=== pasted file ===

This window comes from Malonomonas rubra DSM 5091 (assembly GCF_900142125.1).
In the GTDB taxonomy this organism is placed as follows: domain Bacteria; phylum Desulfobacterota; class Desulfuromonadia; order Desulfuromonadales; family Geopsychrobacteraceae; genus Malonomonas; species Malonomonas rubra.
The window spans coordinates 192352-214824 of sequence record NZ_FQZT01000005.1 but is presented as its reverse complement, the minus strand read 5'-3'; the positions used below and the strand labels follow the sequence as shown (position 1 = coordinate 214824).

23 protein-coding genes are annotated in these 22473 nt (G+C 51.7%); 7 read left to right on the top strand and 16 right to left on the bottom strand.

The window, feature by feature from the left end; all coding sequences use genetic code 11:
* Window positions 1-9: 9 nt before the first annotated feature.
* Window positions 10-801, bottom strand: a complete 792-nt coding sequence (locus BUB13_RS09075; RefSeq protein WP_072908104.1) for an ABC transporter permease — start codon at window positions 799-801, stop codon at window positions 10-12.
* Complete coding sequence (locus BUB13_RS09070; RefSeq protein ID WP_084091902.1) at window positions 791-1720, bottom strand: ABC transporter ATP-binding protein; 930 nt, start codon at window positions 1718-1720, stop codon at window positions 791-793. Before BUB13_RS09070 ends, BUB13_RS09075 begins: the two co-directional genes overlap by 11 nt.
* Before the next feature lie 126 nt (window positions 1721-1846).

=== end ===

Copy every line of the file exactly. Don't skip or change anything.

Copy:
This window comes from Malonomonas rubra DSM 5091 (assembly GCF_900142125.1).
In the GTDB taxonomy this organism is placed as follows: domain Bacteria; phylum Desulfobacterota; class Desulfuromonadia; order Desulfuromonadales; family Geopsychrobacteraceae; genus Malonomonas; species Malonomonas rubra.
The window spans coordinates 192352-214824 of sequence record NZ_FQZT01000005.1 but is presented as its reverse complement, the minus strand read 5'-3'; the positions used below and the strand labels follow the sequence as shown (position 1 = coordinate 214824).

23 protein-coding genes are annotated in these 22473 nt (G+C 51.7%); 7 read left to right on the top strand and 16 right to left on the bottom strand.

The window, feature by feature from the left end; all coding sequences use genetic code 11:
* Window positions 1-9: 9 nt before the first annotated feature.
* Window positions 10-801, bottom strand: a complete 792-nt coding sequence (locus BUB13_RS09075; RefSeq protein WP_072908104.1) for an ABC transporter permease — start codon at window positions 799-801, stop codon at window positions 10-12.
* Complete coding sequence (locus BUB13_RS09070; RefSeq protein ID WP_084091902.1) at window positions 791-1720, bottom strand: ABC transporter ATP-binding protein; 930 nt, start codon at window positions 1718-1720, stop codon at window positions 791-793. Before BUB13_RS09070 ends, BUB13_RS09075 begins: the two co-directional genes overlap by 11 nt.
* Before the next feature lie 126 nt (window positions 1721-1846).